Veteran director R. Balki, who’s highly reputed for critically acclaimed movies like Paa, Cheeni Kum, Pad Man & many more, added his valuable knowledge on the subject saying, “It’s not that we spend lavishly to shoot a film. The budget of shooting is never that big. But the end cost is high because rightfully, big actors demand they be paid for the pull they have. And that’s the biggest cost in most bigger films. Unless the actors decide to reduce the cost, I see very little chances of cost significantly coming down.”

We also sought the valuable opinion of National-Award-winning filmmaker Madhur Bhandarkar, who’s known for some critically-acclaimed movies like Heroine, Fashion, Chandni Bar, Page 3 & he added, “The film industry is going through a really difficult phase. Filmmakers are having a tough time and the uncertainty around the situation is really bothering everyone. After November last year, when cinemas opened for some time, we all had a positive thought that good times are back. I myself shot for my new movie India Lockdown after January and luckily by God’s blessings, I finished my shoot on time. However, some filmmakers who also started shooting like me then with the same intention haven’t finished their film yet and now they are stuck. As a filmmaker, I can feel their pain. I am in touch with a lot of exhibitors and they tell me that the cinemas aren’t opening up soon. People are frightened and for us, movie making has become a challenge. Earlier, we all used to have a time frame set where we would mentally decide that by this time we finish shoot then post-production and then finally release. But now, we can’t do anything. At a time like this, if at all anything can be done for the future, cost-cutting has to be done. People have to believe in teamwork and help each other out of this trouble. We can’t afford to be selfish since that won’t be good for the industry. A lot of cost-cutting has to be done and budgeting will become a primary focus since we don’t know the fate of our films. As far as the revenue model is concerned, I feel we all need to collectively think about it and be on the same page and see what works and what doesn’t. But as far as my understanding goes, OTT is the way to go since theatres will take time to open. Big films can still wait but the mid-budget movies are the ones that are in a fix. That’s why we saw many films releasing on OTT directly since last year. Having said that, all these things like cost-cutting and thinking of ways to maximize revenue in this situation isn’t as easy as it sounds. We will take time to adapt. I am hoping that other filmmakers who are also waiting like me for the cinemas to open can release their films because we have a vision and as filmmakers, we want to do justice with our audience and give them the best experience.”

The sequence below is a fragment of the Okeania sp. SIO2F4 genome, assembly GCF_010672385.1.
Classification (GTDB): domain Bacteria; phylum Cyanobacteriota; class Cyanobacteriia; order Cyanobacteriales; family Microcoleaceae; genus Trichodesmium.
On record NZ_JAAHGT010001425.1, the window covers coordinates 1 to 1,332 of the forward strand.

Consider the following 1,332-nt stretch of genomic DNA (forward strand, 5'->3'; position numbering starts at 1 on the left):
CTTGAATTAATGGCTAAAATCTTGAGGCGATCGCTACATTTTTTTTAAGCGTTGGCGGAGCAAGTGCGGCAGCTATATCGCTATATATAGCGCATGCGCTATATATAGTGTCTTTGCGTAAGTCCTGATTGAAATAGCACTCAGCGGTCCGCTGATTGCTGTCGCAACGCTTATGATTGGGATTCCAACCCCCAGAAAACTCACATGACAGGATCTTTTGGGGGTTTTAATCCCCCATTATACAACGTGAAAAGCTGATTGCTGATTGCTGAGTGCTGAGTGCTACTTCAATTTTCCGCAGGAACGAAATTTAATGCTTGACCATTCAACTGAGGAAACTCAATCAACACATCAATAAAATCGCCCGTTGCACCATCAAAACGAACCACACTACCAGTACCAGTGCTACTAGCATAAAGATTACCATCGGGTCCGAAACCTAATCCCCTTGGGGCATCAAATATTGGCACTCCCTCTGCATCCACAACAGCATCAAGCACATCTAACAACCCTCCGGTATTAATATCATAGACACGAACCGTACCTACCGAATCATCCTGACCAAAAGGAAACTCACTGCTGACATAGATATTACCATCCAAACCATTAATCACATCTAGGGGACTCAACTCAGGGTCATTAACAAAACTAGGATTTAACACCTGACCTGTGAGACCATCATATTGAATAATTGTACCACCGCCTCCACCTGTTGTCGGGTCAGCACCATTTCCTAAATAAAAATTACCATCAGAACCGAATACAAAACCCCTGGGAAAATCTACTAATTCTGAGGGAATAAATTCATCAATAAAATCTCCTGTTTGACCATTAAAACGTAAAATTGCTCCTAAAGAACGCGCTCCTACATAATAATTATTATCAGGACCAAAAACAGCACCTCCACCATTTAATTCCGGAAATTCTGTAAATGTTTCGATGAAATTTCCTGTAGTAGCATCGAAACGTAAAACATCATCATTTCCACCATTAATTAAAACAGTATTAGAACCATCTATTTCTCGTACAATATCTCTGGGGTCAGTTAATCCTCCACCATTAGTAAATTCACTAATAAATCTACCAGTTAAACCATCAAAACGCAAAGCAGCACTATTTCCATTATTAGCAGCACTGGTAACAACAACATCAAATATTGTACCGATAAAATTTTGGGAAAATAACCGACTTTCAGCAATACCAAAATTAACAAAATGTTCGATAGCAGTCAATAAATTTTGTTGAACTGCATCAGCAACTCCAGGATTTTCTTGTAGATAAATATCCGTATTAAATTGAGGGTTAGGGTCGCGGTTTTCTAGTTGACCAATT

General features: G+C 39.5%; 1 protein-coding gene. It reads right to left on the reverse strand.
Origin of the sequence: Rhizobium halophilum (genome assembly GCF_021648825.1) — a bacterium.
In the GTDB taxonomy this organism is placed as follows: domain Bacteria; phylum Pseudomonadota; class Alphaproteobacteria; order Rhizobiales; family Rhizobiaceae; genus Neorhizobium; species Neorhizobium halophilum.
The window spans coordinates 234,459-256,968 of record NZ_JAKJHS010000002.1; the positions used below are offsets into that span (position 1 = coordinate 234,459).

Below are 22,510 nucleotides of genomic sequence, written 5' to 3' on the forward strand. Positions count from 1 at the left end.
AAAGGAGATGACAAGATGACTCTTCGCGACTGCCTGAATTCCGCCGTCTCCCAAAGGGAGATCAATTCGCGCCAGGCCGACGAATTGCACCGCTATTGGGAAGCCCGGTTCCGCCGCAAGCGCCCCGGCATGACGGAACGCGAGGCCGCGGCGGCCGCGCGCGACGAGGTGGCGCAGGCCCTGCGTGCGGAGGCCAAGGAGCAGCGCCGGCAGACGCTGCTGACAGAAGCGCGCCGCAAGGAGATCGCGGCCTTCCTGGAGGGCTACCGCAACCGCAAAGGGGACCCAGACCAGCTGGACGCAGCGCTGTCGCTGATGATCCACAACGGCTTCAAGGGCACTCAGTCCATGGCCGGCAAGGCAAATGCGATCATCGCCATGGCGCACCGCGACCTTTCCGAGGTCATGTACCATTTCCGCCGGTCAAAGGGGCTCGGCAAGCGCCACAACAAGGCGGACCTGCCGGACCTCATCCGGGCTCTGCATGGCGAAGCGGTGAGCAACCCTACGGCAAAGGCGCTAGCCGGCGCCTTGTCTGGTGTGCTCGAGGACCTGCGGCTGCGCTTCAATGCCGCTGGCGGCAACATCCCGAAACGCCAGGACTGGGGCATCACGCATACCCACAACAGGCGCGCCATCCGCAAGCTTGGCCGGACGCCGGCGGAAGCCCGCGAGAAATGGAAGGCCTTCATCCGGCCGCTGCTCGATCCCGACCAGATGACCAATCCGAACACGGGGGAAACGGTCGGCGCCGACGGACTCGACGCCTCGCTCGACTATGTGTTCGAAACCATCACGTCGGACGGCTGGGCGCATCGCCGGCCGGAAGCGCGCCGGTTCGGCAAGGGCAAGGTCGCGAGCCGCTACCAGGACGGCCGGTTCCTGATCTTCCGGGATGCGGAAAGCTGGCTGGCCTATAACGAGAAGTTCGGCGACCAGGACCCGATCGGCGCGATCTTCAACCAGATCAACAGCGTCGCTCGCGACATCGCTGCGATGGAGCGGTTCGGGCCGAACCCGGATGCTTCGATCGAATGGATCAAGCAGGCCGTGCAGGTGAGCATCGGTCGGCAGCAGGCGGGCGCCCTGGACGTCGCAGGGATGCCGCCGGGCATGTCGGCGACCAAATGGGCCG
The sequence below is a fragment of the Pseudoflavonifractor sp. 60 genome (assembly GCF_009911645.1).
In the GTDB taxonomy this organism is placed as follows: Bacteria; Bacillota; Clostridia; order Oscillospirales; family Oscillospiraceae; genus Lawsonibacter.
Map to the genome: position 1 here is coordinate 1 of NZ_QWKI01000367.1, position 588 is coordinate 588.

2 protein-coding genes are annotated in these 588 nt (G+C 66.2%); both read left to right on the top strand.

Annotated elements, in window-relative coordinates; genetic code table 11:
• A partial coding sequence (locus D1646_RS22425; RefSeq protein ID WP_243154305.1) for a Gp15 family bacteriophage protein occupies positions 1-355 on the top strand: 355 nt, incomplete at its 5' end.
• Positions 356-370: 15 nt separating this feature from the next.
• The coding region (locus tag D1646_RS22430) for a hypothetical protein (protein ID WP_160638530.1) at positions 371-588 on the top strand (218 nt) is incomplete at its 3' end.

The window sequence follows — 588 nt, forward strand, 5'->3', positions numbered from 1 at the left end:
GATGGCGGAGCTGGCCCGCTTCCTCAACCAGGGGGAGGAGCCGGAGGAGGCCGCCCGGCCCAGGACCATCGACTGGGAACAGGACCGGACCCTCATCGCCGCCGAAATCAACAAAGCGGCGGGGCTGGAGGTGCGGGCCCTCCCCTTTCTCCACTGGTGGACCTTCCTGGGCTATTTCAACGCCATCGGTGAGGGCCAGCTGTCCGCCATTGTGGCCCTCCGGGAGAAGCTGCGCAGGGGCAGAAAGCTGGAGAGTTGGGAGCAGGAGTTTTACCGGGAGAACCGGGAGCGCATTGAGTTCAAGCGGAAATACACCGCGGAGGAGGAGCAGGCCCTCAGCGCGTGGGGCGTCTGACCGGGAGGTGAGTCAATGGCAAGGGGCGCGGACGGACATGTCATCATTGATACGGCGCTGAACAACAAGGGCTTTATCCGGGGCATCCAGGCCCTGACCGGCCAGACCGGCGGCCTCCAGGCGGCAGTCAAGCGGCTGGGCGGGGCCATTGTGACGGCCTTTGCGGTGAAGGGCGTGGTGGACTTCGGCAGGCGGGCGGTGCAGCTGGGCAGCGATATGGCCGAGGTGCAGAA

Keep reading IWMBuzz.com.